Early in 1942, he came to Bangkok and there organized the Burma Independence Army with the help of the Japanese. He marched into Burma, along with the latter, when they invaded Burma. Ever since he and his comrades were in Japan, they had conflicts with the Japanese which became more and more intensified as the Japanese marched into Burma and persecuted the people more and more. He even tried to organize and anti-Japanese movement before he came into Burma and after the Japanese occupation of Rangoon without success. But the fact of anti-Japanese sentiments in the Burma Independence Army were well known in the country, and for that reason and because of the machinations of anti-B.I.A. political opponents taking advantage of certain excesses committed by some “B.I.A. administrations” formed in the rear under the authority of the then Japanese Commander of (B.I.A.) etcetera, the B.I.A. was reorganized into a much more retrenched Burma Defence Army (B.D.A.) when he became Commander of that Army with the rank of full colonel.
In March, 1943, he and Dr. Ba Maw along with two others were invited to Tokyo by the Japanese Government, was promoted to the rank of Major-General, had an audience with the Japanese Emperor and decorated with the Third Class Order of the Rising Sun. When he came back from Tokyo, he gave a broad hint at a reception given in honour of the Tokyo visitors that the independence coming to Burma was more or less “nominal”. He then was appointed on the Independence Preparatory Commission for presenting questions relating to Burma’s defence and the B.D.A. of which he was commander. Later, with the inauguration of the so-called Burma Independent State, he became Defence Minister, with the rank of Major-General, was decorated again on its anniversary with the First Class Order of Sacred Treasure by the Japanese Government along with several others, but he made and open anti-Japanese speech at the ceremony celebrating the anniversary of Burma’s independence, attacking the nominal independence of Burma. That speech was reported to have repercussion even in Tokyo government circles.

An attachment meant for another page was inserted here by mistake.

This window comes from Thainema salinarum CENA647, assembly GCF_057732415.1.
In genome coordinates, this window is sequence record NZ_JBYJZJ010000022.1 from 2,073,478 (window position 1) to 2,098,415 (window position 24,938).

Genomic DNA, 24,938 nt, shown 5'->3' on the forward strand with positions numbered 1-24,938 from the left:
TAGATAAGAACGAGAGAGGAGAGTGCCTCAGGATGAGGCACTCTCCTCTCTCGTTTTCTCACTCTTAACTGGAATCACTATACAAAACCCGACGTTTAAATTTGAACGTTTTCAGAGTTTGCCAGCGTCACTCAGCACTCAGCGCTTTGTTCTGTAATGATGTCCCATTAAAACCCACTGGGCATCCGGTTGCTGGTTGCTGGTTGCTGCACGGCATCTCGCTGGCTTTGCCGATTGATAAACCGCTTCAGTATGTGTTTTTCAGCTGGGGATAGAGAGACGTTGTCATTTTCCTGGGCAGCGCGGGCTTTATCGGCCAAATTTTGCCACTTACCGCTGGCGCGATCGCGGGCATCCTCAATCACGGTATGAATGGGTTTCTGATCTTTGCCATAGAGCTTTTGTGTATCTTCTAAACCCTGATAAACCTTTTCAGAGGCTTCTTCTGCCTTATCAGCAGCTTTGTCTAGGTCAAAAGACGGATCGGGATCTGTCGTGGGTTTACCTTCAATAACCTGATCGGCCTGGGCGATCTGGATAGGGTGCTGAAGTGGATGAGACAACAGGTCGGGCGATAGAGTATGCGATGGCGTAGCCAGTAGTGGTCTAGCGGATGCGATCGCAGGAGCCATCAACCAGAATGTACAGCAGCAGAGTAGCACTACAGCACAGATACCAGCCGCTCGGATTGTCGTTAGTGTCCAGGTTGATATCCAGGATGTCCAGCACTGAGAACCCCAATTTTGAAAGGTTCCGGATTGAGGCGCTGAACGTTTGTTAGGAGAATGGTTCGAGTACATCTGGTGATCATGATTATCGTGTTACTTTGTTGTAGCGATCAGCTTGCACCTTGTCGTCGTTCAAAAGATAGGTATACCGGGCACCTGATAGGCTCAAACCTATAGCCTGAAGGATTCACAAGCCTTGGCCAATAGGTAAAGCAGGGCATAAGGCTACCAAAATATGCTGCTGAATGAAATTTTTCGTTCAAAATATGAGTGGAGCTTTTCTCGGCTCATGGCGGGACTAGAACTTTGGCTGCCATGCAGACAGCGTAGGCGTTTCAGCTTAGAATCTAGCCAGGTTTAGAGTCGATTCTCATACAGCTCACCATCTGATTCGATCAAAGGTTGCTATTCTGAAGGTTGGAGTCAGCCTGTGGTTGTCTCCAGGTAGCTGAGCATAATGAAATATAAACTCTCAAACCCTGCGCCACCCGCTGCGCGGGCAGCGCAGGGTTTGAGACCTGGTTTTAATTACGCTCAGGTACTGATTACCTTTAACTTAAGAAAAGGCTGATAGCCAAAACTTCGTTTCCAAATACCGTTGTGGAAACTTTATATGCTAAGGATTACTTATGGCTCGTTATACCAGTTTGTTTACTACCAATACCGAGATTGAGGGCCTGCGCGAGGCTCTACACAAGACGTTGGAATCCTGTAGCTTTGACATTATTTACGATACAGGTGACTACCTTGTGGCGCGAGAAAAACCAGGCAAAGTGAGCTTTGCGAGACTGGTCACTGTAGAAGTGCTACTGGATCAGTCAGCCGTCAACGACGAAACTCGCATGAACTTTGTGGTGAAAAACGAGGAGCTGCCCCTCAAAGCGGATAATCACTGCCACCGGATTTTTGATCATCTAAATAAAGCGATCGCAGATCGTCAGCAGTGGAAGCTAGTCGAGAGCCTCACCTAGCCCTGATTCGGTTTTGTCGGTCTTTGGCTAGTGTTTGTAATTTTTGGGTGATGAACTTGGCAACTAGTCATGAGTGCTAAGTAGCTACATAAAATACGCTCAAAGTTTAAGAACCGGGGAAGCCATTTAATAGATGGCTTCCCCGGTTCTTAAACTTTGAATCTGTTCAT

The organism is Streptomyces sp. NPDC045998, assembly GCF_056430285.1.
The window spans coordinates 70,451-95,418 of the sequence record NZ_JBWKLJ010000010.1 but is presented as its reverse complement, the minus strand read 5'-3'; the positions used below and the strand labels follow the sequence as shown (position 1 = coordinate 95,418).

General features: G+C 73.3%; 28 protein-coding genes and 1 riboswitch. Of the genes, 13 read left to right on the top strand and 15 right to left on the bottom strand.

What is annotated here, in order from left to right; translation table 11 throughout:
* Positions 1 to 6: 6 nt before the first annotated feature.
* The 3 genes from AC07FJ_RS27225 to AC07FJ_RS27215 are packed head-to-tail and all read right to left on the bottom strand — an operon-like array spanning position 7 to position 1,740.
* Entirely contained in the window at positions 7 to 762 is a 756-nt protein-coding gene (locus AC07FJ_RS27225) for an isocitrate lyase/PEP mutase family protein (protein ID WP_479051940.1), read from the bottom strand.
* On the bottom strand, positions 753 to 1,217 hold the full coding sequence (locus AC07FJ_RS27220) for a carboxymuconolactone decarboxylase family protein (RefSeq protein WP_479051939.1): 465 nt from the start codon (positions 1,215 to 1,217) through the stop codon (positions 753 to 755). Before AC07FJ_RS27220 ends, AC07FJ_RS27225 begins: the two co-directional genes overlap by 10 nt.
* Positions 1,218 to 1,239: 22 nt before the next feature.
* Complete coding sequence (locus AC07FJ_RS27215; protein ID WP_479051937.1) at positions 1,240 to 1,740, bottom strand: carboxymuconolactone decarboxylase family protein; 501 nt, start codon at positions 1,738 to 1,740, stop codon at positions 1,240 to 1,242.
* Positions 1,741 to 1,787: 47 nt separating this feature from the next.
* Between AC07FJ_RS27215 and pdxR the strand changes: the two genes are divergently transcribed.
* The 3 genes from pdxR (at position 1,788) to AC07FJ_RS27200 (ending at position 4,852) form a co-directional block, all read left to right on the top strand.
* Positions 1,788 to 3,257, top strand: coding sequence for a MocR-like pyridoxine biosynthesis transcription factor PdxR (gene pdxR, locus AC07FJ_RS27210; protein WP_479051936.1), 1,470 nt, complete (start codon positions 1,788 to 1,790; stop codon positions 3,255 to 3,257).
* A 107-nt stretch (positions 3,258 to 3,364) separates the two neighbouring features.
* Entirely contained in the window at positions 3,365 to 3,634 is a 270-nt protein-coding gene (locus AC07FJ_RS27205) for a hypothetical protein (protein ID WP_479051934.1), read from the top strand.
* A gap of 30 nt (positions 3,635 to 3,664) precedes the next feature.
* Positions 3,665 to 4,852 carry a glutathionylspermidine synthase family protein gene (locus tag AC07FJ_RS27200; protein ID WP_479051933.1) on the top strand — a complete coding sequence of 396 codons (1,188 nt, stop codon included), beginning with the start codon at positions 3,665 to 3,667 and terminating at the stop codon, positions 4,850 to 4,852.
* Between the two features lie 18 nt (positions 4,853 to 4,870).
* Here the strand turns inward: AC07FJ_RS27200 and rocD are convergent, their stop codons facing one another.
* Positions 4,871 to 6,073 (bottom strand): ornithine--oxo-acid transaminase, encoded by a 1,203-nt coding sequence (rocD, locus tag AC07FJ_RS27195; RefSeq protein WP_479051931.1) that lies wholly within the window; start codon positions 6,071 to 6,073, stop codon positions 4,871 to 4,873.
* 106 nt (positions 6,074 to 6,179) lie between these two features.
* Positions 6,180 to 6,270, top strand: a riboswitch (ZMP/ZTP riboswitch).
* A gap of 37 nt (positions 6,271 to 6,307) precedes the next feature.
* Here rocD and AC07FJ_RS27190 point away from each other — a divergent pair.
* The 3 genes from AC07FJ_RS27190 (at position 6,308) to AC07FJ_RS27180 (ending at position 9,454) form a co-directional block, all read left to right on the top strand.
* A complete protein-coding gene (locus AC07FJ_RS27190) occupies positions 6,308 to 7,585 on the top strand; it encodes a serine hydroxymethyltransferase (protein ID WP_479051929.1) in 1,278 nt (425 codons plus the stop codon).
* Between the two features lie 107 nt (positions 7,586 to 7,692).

He attempted again to form an anti-Japanese Resistance Movement from 1943 and succeeded in forming the Anti-Fascist People’s Freedom League in August 1944. He came into contact with the Allied Headquarters towards the close of 1943. Finally he led the open general rising against the Japanese militarists on 27th March 1945. In September 1945, he and ten other colleagues went to Kandy to conclude a military agreement for the amalgamation of the Patriotic Burmese Force (as the Resistance Forces were then called) with the Burma Army under British control. He was offered the post of Deputy Inspector-General of the Burma Army with the rank of Brigadier by Lord Louis Mountbatten on behalf of the British Government, but he nominated one of his deputies to that post, while he himself left the Army to continue to strive for the independence of his country. He became President of the Anti-Fascist People’s Freedom League in August 1945 and was re-elected in that office at the first Congress of the AFPFL held in January 1946, attended by over one thousand three hundred delegates from all over Burma and attended by nearly one hundred thousand people on its opening day. In October, 1946, he was asked to put up eleven names for participation in the Governor’s Executive Council. But as he could not obtain satisfactory terms from the Governor, he withdrew his nominations. But such was and has been the popular sanction behind him and AFPFL of which he is President that even the British Government in Britain was compelled to admit in their Parliament the popularity of AFPFL and keep the doors “still open” for AFPFL to come into the Governor’s Executive Council.
Aung San, Burma’s Challenge, Rangoon, The New Light of Burma Press Ltd., 1946 December.